But it is true that selecting the prosecutors to pre-emptively appease the mob isn’t all that different from charging (indeed, overcharging) the police officers in Baltimore to appease the mob. Ochlocracy, here we come.

              • Brad Nelson Brad Nelson says:

                Ha! Nice try, Timothy. But I think we’ve finally outed Mr. Kung as a Friend of Jeb Bush, a bona fide Establishment Republican. How long until he starts ranking on Sarah Palin, for once you go down that dark path, forever will it dominate your politics.

              • SkepticalCynic SkepticalCynic says:

                Mr. Lane, please use words that us non college grads can understand. Ochlocracy, is that a real word? I will concede that your vocabulary is greater than mine. I, now, grab my dictionary.

                Respectfully…

                We are presently governed by a mob….just a different one than you mean.

              • Timothy Lane says:

                I first encountered “ochlocracy” in a game as a description of the government of a country based on the democracy of Periclean Athens. (Hostility to the idea of democracy stemmed from such Athenian incidents as the aftermath of the battle of Arginusae and — most of all — the trial and execution of Socrates.)

      • Timothy Lane says:

        The presence of blacks doesn’t necessarily prevent race-baiting, but I suppose it helps that they all were. Of course, the crime victims were also black, but that never counts for the race-baiters.

        • Brad Nelson Brad Nelson says:

          One thing we know for sure: You can’t defeat race baiting by giving in to it. Someone, somewhere, needs to point out — and keep pointing out — that although men are not perfect, we need good principle and standards that we try to live up to. And one of those is that it shouldn’t make a flying fig the race of the prosecutor, cop, juror, or whomever. Only their competency matters.

  3. My wise old dad use to always say, “ if you throw a rock at a crowd, the one that hollers out is the one that was hit”. That about sums up my reaction to receiving an email from Dr. Evans chastising me about what I supposedly said about her in my article, when in fact, she was not mentioned by name in the article. I had one of my colleagues, an engineer, read the exchange and he said to me, “Patricia, you wrote an objective piece about the scandal and she took it personally. If that’s not a guilty deluded person, I don’t know who is”.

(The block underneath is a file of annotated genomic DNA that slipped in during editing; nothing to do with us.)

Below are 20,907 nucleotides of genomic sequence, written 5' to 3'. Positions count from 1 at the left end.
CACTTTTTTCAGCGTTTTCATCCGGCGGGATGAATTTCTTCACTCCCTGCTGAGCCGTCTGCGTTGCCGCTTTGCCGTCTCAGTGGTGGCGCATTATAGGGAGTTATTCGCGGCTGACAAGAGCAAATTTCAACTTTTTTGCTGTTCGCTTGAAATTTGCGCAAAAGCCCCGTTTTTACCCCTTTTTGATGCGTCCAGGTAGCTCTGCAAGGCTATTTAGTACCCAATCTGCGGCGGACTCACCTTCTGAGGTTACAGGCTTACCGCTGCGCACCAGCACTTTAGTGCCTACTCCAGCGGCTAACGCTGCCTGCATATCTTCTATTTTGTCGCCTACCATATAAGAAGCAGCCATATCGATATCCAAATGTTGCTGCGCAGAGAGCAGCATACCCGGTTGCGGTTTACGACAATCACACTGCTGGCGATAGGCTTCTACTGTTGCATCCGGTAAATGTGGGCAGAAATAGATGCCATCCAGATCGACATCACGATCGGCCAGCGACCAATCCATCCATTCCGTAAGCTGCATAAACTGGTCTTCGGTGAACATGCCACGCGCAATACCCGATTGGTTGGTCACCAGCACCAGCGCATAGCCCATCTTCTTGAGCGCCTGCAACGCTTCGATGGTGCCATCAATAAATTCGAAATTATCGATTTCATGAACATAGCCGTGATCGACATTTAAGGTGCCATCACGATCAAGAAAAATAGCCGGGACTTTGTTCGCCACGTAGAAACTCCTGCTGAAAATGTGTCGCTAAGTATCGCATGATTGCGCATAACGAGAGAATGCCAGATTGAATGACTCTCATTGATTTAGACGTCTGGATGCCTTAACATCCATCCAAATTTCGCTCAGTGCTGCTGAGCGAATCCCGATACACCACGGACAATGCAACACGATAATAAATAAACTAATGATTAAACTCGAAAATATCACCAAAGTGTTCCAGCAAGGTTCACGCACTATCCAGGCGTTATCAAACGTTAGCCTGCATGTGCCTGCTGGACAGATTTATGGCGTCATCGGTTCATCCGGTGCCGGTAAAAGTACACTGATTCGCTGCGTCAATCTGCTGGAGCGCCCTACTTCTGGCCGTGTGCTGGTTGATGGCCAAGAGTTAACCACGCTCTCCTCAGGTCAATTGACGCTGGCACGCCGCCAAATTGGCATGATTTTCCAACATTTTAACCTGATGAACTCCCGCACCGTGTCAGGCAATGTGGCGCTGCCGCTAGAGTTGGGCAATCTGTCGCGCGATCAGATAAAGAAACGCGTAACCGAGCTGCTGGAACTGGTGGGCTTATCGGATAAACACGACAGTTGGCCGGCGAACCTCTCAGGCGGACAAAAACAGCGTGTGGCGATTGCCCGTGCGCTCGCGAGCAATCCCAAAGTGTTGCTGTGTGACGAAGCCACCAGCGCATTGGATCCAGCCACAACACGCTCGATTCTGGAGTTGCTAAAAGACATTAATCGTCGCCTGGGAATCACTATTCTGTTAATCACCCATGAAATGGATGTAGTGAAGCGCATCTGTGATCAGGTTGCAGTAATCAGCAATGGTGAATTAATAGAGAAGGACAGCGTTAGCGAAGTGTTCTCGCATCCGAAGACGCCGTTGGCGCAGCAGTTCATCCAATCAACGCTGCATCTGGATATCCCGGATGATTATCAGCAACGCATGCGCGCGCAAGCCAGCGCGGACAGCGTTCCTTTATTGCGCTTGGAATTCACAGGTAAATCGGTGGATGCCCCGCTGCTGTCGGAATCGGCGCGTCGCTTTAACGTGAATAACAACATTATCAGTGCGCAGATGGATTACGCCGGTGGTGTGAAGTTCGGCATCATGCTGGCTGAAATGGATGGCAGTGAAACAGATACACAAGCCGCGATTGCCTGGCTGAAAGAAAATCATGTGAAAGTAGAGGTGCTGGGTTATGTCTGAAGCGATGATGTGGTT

What struck me most about our exchange is that she never once acknowledged the harm done to the children. She made it all about her…. her accomplishments, her intentions, her grade point average, and her innocence.

    • Brad Nelson Brad Nelson says:

      LOL. I’d never heard that saying before. You’re dad sounds like a great fellow. And I think you’re right about having flushed out a guilty conscience.

      If this principal would really like to mend her ways, I encourage her to read (black writer) Thomas Sowell’s Inside American Education. It is a true evil travesty what is being done to our black brothers and sisters by playing the race game (or union game) instead of the education game. And not only blacks are adversely affected. Much of education in America is dumbed down because of concerns other than academic achievement.

      I’m a white person saying this, so I know I don’t count on that other side of the ideological railroad tracks. But I do hope this principal can give Dr. Sowell a read.

    • Timothy Lane says:

      This is a natural reflection of the teachers’ union mindset. Education is for their sakes, not the chiildren’s. After all, as AFT President Shanker once supposedly said (he denied it, but they certainly act that way), children don’t pay dues and thus don’t count.